Ex-VMware CEO Diane Greene Picked To Run Google Cloud Efforts
As part of the deal, Google also agrees to buy her cloud startup, bebop.
Former VMware CEO Diane Greene has been out of the spotlight for years, ever since being unceremoniously dumped in 2008 by the company she helped co-found. But the spotlight has suddenly been thrust upon her again, as she's been tapped to head Google's cloud business.
The move came simultaneously with the Google purchase of her enterprise development platform startup, bebop. Bebop has been in stealth mode, and not much is known about it. But Greene isn't unknown to Google, having been on its Board of Directors since 2012. (Greene also sits on Intuit's Board of Directors).
"…we're so excited that Diane Greene will lead a new team combining all our cloud businesses, including Google for Work, Cloud Platform, and Google Apps," said Google CEO Sundar Pichai in a blog post. "This new business will bring together product, engineering, marketing and sales and allow us to operate in a much more integrated, coordinated fashion."
Greene, along with husband Mendel Rosenblum, were two of the five founding members of VMware in 1998. The company was acquired by EMC in 2004 for $635 million. That's considered a bargain, as VMware revenues now exceed $6 billion annually. After her ouster, Greene was replaced by Microsoft veteran Paul Maritz, who was at that time part of EMC. Maritz stepped down from VMware in September 2012, replaced by current CEO Pat Gelsinger.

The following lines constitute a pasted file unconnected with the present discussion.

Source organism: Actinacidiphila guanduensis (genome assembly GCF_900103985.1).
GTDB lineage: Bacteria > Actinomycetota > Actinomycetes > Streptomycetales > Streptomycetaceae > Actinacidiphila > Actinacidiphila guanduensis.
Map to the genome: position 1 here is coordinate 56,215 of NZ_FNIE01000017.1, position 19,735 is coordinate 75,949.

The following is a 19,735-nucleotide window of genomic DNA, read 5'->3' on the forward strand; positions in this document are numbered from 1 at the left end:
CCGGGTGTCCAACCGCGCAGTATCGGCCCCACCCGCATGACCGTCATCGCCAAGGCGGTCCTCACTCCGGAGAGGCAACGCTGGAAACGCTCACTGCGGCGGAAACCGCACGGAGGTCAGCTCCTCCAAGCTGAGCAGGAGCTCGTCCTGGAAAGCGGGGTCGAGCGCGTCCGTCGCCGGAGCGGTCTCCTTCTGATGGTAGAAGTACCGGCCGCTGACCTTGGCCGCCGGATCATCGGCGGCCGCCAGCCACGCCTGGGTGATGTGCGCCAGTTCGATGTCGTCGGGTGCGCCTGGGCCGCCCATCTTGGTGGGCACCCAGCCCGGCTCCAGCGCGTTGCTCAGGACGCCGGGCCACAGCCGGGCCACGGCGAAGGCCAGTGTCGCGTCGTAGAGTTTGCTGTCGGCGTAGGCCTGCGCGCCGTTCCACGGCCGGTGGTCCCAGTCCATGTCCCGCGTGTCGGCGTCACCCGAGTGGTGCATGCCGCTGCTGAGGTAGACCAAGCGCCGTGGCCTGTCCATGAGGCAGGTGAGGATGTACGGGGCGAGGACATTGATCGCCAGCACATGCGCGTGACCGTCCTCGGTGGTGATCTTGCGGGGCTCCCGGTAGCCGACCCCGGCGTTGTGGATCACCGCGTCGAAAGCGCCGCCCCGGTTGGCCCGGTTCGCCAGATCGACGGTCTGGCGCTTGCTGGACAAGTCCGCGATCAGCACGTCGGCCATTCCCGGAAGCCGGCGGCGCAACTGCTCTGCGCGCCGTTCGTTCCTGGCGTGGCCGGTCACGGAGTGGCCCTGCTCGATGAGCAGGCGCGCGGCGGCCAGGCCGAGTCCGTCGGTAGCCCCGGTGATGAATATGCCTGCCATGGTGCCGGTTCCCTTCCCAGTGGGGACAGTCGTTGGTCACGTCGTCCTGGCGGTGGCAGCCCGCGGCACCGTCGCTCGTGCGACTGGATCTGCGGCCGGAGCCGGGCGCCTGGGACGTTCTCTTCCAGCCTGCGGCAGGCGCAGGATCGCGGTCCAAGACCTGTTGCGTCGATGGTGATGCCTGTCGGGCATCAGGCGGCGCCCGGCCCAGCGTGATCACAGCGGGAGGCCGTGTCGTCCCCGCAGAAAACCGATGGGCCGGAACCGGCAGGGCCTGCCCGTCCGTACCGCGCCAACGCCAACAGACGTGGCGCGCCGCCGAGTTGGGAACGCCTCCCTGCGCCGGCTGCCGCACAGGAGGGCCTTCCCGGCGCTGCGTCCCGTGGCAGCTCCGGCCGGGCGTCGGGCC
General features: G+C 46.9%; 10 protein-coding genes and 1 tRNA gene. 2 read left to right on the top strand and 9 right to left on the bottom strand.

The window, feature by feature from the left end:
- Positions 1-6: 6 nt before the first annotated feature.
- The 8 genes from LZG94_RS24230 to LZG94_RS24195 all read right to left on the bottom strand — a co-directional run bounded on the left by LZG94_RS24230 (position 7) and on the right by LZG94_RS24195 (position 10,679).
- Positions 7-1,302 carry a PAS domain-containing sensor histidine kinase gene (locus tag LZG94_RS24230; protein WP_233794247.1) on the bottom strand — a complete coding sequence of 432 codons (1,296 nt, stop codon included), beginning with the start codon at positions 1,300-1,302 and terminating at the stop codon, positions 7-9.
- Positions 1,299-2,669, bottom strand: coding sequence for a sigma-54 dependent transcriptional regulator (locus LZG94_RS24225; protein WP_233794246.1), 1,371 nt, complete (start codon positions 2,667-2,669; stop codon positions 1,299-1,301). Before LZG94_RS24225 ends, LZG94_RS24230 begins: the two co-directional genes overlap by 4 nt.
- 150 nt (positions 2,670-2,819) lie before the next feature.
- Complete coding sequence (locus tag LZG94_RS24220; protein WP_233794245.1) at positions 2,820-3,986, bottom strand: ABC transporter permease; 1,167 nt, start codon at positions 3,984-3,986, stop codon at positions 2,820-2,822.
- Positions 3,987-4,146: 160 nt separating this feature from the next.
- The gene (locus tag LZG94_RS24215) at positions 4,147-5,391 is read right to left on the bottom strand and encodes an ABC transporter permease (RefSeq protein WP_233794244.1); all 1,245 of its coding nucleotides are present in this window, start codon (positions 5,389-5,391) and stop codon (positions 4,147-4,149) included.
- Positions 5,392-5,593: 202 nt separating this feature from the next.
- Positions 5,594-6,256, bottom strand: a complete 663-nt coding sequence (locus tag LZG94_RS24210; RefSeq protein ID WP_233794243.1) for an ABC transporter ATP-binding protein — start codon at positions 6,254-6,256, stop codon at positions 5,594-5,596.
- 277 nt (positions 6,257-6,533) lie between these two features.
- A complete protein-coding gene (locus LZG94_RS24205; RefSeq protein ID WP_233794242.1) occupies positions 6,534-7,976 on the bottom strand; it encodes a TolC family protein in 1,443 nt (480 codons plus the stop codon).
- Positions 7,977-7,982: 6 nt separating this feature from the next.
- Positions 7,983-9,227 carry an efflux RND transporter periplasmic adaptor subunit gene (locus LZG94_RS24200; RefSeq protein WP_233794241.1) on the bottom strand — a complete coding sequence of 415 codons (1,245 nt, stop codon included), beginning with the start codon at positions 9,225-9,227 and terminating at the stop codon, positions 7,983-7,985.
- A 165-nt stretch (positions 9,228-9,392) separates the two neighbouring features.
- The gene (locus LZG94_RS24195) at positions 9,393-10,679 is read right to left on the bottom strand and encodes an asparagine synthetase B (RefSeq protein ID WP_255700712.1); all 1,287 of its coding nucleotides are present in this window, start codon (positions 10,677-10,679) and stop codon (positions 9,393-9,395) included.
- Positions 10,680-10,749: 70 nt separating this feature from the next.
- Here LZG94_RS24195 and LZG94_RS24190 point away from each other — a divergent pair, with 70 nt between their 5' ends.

Google's cloud efforts could use a boost. It currently sits well behind market leader Amazon Web Services and second-place Microsoft Azure in usage. "Google is doing all these things, but it is not gaining enterprise mindshare. It's not pushing in the enterprise market as much as others." reports the New York times in an article, quoting Gartner Analyst Eric Knipp.
Pichai notes in his blog that "…more than 60% of the Fortune 500 are actively using a paid Google for Work product." That may be true, but Google still has yet to make significant penetration into enterprise datacenters. For example, analyst firm Wikibon listed Google fourth, behind Amazon, first 27.2 percent share; Microsoft next at 16.2 percent of the market; and IBM, at 11.8 percent. At 3.6 percent share, Google is closer to fifth-place Rackspace than third-place IBM.
Pichai is hopeful that adding Greene's long expertise in enterprise computing will help it climb that ladder. "We think this will help many more businesses find great applications, and reap the benefits of cloud computing. bebop and its stellar team will help us provide integrated cloud products at every level: end-user platforms like Android and Chromebooks, infrastructure and services in Google Cloud Platform, developer frameworks for mobile and enterprise users, and end-user applications like Gmail and Docs. Both Diane and the bebop team will join Google upon close of the acquisition."
Keith Ward is the editor in chief of Virtualization & Cloud Review. Follow him on Twitter @VirtReviewKeith.